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Kama Sutra – Section 3. Acquiring a wife

by Beth Divine 19 Sep 2018
Many people think it is called the ‘Karma Sutra’, as in ‘karma’s a bitch, and then you die’, but the text is actually titled ‘Kama Sutra’. Kama means desire, including sexual desire, which is one of the four central goals of Hindu life, while Sutra refers to a binding line or thread, or – more metaphorically – can also mean a unifying principle or formula. Thus, the  title tells us that the text is about the pursuit of the satisfaction of desire and how such a pursuit is a positive thing, rather than (as many other cultures posit) something to be ashamed of and repressed wherever possible. The Kama Sutra is also not purely about sexual positions – although those chapters do exist, they comprise a mere twenty per cent of the work. Instead, the book offers a way for Hindus to become well-rounded, contented citizens: Read on to learn more:


Contrary to most beliefs most Hindu texts woman traditionally have always had the right to choose their own husband. It is only with more modern tendencies and stricter adherence to the caste system that has seen many women expected to conform to the strictures of their families and communities.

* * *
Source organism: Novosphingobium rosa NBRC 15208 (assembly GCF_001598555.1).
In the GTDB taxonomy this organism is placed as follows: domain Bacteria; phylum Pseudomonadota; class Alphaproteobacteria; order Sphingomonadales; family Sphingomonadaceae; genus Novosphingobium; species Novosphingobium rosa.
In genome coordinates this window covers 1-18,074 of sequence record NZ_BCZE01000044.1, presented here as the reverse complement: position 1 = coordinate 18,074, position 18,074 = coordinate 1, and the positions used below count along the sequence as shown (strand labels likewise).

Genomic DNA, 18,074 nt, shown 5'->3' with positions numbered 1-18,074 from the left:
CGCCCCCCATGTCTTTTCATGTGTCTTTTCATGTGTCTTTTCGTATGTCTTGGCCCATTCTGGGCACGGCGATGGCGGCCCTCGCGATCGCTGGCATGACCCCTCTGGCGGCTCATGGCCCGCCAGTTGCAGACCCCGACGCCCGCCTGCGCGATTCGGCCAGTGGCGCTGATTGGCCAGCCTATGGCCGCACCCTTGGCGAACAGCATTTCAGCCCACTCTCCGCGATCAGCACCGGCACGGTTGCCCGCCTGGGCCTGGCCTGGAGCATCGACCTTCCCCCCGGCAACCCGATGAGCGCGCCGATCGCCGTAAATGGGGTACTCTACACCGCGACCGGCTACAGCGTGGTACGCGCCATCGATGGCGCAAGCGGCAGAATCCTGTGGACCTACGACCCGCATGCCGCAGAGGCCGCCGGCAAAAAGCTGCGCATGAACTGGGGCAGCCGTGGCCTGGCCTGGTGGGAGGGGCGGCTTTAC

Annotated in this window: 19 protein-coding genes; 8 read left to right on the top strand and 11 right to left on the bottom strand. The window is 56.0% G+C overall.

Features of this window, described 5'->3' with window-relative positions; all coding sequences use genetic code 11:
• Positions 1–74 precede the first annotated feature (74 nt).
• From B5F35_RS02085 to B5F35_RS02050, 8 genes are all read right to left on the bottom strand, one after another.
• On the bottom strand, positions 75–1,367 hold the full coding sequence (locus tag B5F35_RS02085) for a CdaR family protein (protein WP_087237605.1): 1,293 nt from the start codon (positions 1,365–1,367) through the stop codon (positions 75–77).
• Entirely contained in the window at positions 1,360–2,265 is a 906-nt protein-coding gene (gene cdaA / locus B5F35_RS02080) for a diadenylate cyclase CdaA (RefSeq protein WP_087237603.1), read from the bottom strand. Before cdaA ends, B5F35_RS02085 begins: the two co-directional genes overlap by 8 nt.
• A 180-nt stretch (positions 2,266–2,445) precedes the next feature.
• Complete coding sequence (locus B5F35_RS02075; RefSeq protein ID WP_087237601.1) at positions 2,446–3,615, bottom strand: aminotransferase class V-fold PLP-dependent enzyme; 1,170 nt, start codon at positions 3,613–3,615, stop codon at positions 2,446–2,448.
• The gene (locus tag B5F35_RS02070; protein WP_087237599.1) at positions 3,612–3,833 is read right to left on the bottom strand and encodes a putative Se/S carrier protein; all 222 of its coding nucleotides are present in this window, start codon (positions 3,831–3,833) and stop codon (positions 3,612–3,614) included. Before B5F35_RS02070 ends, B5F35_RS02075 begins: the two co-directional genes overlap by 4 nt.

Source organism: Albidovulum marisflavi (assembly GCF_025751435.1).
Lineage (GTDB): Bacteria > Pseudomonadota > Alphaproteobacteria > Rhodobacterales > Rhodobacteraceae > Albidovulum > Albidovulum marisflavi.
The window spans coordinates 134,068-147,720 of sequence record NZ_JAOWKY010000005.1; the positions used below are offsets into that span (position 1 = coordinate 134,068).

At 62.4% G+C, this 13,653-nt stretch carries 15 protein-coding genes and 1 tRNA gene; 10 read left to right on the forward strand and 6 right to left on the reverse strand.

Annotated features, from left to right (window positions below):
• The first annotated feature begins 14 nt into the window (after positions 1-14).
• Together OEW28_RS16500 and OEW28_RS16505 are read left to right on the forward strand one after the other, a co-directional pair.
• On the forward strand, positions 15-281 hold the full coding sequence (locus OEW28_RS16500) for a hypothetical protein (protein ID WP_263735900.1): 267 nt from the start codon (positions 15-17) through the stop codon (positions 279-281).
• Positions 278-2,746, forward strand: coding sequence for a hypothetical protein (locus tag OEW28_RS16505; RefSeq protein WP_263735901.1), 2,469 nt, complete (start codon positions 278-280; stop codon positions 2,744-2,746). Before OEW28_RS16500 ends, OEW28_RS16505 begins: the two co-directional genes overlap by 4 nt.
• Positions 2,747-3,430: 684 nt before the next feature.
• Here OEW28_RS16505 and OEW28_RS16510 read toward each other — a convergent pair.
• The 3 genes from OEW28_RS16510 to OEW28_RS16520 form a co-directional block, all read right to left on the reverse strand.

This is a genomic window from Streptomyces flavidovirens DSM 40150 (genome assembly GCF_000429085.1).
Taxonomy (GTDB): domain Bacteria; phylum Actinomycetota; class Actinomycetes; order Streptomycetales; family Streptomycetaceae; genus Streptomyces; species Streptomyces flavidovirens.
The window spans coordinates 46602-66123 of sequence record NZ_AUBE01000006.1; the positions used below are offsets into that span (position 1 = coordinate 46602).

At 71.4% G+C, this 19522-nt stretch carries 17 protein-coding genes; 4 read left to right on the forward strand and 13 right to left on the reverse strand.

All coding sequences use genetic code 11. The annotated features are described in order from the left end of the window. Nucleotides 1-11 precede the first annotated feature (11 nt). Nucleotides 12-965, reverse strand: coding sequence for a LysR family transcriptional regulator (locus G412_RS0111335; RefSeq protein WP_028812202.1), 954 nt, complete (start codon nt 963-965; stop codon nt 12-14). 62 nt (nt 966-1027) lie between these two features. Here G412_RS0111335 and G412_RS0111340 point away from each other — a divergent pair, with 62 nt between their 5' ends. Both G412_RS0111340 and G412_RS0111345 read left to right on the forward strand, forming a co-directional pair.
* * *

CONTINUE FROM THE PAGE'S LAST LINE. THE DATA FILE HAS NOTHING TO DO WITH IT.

This means that women were increasing proscribed in their choice of a partner – he must be in the right social strata, be sufficiently well off, and be of a good family. Gradually, over time, this evolved into families coming up with a list of suitable matches and eventually into fully arranged marriages. Now, there is nothing wrong with arranged marriages as long as both parties are in agreement, and as long as the families take into account the preferences of their children when it comes to arranging the nuptials. Problems arise when greed, lack of concern, or other negative issues are permitted into the negotiations. This is when young girls are married off to older men, or when women are forced into matches they neither want nor ask for.


Section 4 continues with the expected behaviour of the wife or wives – polygamy is legal for some people in some parts of India (on Goa a man can have two wives, and Muslims can have up to four wives) – with details of not only what behaviour is expected of her but how she should be treated too. There is also a wealth of detail on how to make a woman feel comfortable in your company, both before and after marriage, and even how to manage alone in the event that a wife is lost or away for a time. The section features five chapters in total.